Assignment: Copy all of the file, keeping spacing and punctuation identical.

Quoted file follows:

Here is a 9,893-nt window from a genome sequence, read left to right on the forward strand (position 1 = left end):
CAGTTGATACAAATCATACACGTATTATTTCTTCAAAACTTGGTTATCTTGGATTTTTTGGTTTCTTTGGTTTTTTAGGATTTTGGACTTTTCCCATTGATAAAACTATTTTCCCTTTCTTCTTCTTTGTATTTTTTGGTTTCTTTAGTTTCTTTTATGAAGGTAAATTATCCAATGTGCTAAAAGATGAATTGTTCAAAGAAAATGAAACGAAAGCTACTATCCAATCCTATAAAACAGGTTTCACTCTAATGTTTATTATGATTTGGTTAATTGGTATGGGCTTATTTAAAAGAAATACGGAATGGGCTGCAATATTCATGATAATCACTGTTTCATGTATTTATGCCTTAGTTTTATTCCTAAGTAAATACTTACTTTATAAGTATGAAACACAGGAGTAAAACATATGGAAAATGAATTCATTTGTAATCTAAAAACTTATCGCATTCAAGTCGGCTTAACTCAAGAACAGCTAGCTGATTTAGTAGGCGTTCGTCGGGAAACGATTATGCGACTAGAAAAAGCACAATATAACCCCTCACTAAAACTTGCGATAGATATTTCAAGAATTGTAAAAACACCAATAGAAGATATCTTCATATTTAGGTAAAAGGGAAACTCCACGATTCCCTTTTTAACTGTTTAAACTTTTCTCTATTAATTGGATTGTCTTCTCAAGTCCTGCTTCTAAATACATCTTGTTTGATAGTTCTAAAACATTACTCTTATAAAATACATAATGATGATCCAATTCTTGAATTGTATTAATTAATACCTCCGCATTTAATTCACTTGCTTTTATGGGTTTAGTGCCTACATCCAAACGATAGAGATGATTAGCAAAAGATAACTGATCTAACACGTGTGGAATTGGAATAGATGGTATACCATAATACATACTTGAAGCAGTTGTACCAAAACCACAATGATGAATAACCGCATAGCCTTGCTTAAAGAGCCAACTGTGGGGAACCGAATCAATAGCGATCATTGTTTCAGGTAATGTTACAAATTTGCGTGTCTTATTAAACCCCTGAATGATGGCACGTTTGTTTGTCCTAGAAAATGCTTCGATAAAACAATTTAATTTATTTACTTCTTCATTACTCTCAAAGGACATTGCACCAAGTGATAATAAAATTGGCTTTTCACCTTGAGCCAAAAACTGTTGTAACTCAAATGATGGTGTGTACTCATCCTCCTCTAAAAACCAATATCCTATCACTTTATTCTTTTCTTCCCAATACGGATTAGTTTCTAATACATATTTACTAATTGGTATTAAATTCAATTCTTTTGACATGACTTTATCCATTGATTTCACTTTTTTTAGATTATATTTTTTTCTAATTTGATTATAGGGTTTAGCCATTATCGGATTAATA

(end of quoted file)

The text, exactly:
Here is a 9,893-nt window from a genome sequence, read left to right on the forward strand (position 1 = left end):
CAGTTGATACAAATCATACACGTATTATTTCTTCAAAACTTGGTTATCTTGGATTTTTTGGTTTCTTTGGTTTTTTAGGATTTTGGACTTTTCCCATTGATAAAACTATTTTCCCTTTCTTCTTCTTTGTATTTTTTGGTTTCTTTAGTTTCTTTTATGAAGGTAAATTATCCAATGTGCTAAAAGATGAATTGTTCAAAGAAAATGAAACGAAAGCTACTATCCAATCCTATAAAACAGGTTTCACTCTAATGTTTATTATGATTTGGTTAATTGGTATGGGCTTATTTAAAAGAAATACGGAATGGGCTGCAATATTCATGATAATCACTGTTTCATGTATTTATGCCTTAGTTTTATTCCTAAGTAAATACTTACTTTATAAGTATGAAACACAGGAGTAAAACATATGGAAAATGAATTCATTTGTAATCTAAAAACTTATCGCATTCAAGTCGGCTTAACTCAAGAACAGCTAGCTGATTTAGTAGGCGTTCGTCGGGAAACGATTATGCGACTAGAAAAAGCACAATATAACCCCTCACTAAAACTTGCGATAGATATTTCAAGAATTGTAAAAACACCAATAGAAGATATCTTCATATTTAGGTAAAAGGGAAACTCCACGATTCCCTTTTTAACTGTTTAAACTTTTCTCTATTAATTGGATTGTCTTCTCAAGTCCTGCTTCTAAATACATCTTGTTTGATAGTTCTAAAACATTACTCTTATAAAATACATAATGATGATCCAATTCTTGAATTGTATTAATTAATACCTCCGCATTTAATTCACTTGCTTTTATGGGTTTAGTGCCTACATCCAAACGATAGAGATGATTAGCAAAAGATAACTGATCTAACACGTGTGGAATTGGAATAGATGGTATACCATAATACATACTTGAAGCAGTTGTACCAAAACCACAATGATGAATAACCGCATAGCCTTGCTTAAAGAGCCAACTGTGGGGAACCGAATCAATAGCGATCATTGTTTCAGGTAATGTTACAAATTTGCGTGTCTTATTAAACCCCTGAATGATGGCACGTTTGTTTGTCCTAGAAAATGCTTCGATAAAACAATTTAATTTATTTACTTCTTCATTACTCTCAAAGGACATTGCACCAAGTGATAATAAAATTGGCTTTTCACCTTGAGCCAAAAACTGTTGTAACTCAAATGATGGTGTGTACTCATCCTCCTCTAAAAACCAATATCCTATCACTTTATTCTTTTCTTCCCAATACGGATTAGTTTCTAATACATATTTACTAATTGGTATTAAATTCAATTCTTTTGACATGACTTTATCCATTGATTTCACTTTTTTTAGATTATATTTTTTTCTAATTTGATTATAGGGTTTAGCCATTATCGGATTAATA